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on 23 September 2013
This is NOT a book about Victorian orphans being rescued by "gentlemen", as stated in the other review. The very idea makes me throw up in my mouth a little. This book is true to Tepper form as being a thoughtful post apocalyptic fantasy science fiction novel. Interesting concepts of religion and scientific scepticism are woven into a story about the consequences of a "meteor strike" on future society. True to other Sheri Tepper novels this future has strong fairy tale elements, evil stepsisters, magical transformations, sleeping beauties, monsters and great evil presence. Suffice it to say its one of my favourite Tepper novels, ( singer from the sea, gibbons decline and fall and the fresco are also good)
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on 14 April 2018
excellent book - enjoyed it as I do all of Anita Burgh books
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Some of Sheri Teppers best work. Her imagination is amazing!
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on 4 April 2015
GOOD BUT A BIT SLOW IN PARTS
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on 10 May 2010
Set towards the end of the Victorian era this is the story of Phoebe Drewett and her life as she escapes a brutal father and poverty only to descend into further trials when she is 'rescued' by a 'gentleman'. Said gentleman quite obviously isn't and there are all sorts of mysteries surrounding his existence and other plot lines which tie in with the story and are unravelled as the book progresses.

The characters are the usual mix of Victoriana; poor and desolate, middle class and desperate for more, rich and kind, rich and cruel, spoilt and nasty, spirited young girl who attracts lots of unsuitable men.

There is plenty of dialogue between all of the characters; some better than others. I felt that the author was attempting to write a bit like Jane Austen at times and it didn't quite work most of the time. I've read all of her books; some are awful, some are brilliant. This is firmly in the middle. It's just ok, wouldn't read it again unless I absolutely had to (unlike the Daughters of a Granite Land Trilogy which is outstanding).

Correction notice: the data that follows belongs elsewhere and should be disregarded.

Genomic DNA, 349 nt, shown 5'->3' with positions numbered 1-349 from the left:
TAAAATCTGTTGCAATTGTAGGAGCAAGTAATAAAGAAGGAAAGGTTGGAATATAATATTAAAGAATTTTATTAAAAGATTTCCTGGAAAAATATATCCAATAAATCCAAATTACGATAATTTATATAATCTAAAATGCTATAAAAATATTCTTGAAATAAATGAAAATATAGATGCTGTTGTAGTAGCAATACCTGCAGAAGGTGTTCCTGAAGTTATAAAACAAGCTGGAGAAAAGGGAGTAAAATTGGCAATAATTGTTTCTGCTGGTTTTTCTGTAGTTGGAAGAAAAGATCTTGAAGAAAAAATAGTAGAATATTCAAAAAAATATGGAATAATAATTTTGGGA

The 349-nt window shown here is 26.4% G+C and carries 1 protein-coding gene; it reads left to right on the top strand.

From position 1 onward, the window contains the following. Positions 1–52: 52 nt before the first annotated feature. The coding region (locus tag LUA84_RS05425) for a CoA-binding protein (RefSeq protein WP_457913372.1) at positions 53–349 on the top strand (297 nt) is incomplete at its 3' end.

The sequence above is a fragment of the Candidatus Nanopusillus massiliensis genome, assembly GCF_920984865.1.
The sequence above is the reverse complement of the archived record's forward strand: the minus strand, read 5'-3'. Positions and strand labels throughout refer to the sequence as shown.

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VINE VOICEon 5 February 2009
The very fine print almost put me off, but thankfully I persevered - to be rewarded by a wonderful read.

Life on earth is almost wiped out by a mysterious asteroid, the survivors retaining a dim memory of pre-impact life, but controlled by a tyrannical ruling class who thwart all attempts at scientific advance, deeming it heresy.
Also surviving is a book which suggests that science still exists somewhere ... But deep in the earth, something malevolent has also survived ...

The story takes a while to coax one into realising what is going on; alternating chapters of pre- and post-armageddon life gradually drawing the disparate threads together, revealing the 'visitor' for what it is.

Ms.Tepper again uses one of her favourite devices here - a superhuman entity using unorthodox means to steer people down the correct path to peaceful co-existence.
Rather unsettling, but at the same time intriguing, is the way things just happen and end unexpectedly - only later does the other shoe drop.

As in her previous books, she shows little love for established authority, bigotry or religious dogma, preferring using your mind and 'doing the right thing', unrestricted by questionable ethical, moral and legal rules. By tackling some disturbing issues of power-hunger, religion and sorcery, she makes you reflect on how you live your life, how you think and how you would react in a similar situation. Mind-expanding stuff.
This ranks in the same league as 'Raising the Stones'.
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VINE VOICEon 17 April 2003
I have to admit I gobbled this book up! In typical Tepper style, the early chapters were full of delightfully maddening unexplained detail, and the plot kept me hanging on. The book contains some very interesting characters, some extremely endearing, some truly revolting. As is often the case with Tepper's fiction, religion is a major theme, and there is a definite liberal/left-wing/pro-choice slant to the text. I have to say that I felt, as with her previous novel, 'The Fresco', that this work lacked some of the depth and richness of Tepper at her prime - something like a meal which is pretty delicious at the time, yet leaves you still a little hungry. Nevertheless, even though this is not quite as satisfying as, say, 'The Family Tree' or 'Raising the Stones', it's certainly well worth a read.
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on 6 January 2014
Absolutely fabulous story. Very gripping. Perfect ending. Would definitely recommend to all who love a good drama/love story. Will look forward to reading more of Anita burghs books!
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on 13 August 2014
Sheri S. Tepper never fails to write a great book.
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on 12 March 2015
fine
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